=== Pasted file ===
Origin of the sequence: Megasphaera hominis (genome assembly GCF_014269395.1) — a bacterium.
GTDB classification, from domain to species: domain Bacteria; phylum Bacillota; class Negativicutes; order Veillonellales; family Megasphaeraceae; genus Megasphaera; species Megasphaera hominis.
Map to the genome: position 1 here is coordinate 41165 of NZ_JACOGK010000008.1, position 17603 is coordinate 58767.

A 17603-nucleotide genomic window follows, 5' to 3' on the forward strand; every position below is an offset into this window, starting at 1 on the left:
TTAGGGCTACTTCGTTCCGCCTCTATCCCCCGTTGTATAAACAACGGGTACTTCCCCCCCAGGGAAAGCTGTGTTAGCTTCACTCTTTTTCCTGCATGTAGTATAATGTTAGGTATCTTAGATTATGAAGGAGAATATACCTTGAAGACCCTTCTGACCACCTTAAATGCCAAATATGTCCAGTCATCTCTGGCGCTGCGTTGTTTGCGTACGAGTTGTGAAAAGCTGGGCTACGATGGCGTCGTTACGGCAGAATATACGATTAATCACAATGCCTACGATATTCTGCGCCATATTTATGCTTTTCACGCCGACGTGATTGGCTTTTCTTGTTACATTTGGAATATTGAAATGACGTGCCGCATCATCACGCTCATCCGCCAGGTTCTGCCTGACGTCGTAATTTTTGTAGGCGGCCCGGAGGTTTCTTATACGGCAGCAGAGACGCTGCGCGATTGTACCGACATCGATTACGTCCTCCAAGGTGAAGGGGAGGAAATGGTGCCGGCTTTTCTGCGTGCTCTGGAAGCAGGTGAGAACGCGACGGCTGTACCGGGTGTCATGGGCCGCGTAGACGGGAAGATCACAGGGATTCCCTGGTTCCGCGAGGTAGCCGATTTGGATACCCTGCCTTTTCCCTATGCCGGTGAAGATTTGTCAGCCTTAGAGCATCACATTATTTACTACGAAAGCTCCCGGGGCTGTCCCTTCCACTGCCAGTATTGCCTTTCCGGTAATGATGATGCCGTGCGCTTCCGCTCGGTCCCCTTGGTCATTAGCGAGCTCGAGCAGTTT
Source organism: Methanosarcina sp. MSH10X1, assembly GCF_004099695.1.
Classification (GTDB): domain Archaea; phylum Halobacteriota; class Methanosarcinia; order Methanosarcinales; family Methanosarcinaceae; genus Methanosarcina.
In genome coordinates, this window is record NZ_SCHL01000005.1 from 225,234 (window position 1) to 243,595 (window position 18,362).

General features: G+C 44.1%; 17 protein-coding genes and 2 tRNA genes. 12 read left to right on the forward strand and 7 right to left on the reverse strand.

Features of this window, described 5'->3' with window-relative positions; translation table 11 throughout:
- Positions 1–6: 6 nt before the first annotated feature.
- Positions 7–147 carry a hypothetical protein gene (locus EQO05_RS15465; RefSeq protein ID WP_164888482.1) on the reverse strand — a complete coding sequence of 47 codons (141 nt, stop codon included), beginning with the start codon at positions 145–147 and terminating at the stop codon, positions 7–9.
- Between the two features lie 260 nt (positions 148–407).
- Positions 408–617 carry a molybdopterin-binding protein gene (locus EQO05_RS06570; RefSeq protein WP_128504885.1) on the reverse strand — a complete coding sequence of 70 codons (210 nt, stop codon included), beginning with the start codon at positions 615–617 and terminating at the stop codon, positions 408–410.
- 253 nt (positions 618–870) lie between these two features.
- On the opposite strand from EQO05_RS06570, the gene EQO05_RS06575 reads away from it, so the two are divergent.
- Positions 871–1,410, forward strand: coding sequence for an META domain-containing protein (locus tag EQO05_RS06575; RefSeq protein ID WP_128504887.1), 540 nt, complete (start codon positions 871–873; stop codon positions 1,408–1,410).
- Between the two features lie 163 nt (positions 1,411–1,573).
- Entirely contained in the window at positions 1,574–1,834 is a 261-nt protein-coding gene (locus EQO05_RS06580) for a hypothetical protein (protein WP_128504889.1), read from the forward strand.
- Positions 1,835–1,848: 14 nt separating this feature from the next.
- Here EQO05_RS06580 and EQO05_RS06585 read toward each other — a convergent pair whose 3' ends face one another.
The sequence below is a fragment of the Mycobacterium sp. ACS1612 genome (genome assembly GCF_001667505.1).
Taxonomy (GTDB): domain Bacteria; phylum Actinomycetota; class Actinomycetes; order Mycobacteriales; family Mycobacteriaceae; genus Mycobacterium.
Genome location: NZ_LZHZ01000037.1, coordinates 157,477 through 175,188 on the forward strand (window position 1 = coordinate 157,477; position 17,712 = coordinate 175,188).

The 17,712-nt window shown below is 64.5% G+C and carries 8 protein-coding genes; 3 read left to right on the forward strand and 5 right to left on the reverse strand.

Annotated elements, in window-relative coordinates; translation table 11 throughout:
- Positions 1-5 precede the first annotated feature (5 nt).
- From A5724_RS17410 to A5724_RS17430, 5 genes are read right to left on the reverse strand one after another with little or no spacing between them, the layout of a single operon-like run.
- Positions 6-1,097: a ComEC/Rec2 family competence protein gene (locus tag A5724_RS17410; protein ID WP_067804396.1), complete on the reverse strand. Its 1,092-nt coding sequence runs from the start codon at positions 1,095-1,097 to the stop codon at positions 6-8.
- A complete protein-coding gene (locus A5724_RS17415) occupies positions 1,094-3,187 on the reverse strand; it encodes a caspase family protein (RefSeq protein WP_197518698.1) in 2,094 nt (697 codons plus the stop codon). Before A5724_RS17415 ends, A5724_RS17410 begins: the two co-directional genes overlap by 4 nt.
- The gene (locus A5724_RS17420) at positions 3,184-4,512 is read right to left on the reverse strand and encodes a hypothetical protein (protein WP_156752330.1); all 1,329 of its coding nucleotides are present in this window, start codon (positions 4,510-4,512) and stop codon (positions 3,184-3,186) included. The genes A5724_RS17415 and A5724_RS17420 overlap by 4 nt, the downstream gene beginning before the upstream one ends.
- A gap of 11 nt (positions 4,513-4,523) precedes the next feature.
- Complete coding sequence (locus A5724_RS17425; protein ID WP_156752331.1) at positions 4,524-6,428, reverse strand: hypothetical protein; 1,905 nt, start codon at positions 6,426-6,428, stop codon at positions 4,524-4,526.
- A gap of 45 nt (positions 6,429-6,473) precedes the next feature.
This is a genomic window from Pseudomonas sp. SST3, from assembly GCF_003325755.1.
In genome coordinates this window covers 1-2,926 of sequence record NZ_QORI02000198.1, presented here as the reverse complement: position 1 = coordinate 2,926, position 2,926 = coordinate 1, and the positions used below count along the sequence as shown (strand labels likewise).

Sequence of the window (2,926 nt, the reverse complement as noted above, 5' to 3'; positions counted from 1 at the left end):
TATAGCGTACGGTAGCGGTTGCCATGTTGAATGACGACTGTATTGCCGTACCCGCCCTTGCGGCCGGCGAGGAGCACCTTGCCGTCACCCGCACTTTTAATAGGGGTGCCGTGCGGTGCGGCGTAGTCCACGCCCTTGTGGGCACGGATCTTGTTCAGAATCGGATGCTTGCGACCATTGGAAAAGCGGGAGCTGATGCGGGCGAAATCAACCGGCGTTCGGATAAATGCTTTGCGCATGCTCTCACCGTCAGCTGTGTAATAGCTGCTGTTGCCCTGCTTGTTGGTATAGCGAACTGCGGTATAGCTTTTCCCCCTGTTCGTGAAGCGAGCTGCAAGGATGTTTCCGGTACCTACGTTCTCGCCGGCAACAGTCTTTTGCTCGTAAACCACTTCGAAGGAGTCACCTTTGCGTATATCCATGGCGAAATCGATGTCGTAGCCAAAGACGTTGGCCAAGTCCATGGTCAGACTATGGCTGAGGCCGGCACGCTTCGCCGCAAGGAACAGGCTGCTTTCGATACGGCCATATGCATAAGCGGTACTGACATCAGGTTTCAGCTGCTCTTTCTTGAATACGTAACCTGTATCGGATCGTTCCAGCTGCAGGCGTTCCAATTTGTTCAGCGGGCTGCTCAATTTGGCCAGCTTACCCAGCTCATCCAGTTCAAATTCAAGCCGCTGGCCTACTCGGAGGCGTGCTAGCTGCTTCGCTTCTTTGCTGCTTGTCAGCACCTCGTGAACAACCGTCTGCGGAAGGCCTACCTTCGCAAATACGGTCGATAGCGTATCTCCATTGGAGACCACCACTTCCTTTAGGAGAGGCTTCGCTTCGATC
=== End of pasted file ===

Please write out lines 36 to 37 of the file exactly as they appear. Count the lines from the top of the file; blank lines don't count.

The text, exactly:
In genome coordinates this window covers 1-2,926 of sequence record NZ_QORI02000198.1, presented here as the reverse complement: position 1 = coordinate 2,926, position 2,926 = coordinate 1, and the positions used below count along the sequence as shown (strand labels likewise).

Sequence of the window (2,926 nt, the reverse complement as noted above, 5' to 3'; positions counted from 1 at the left end):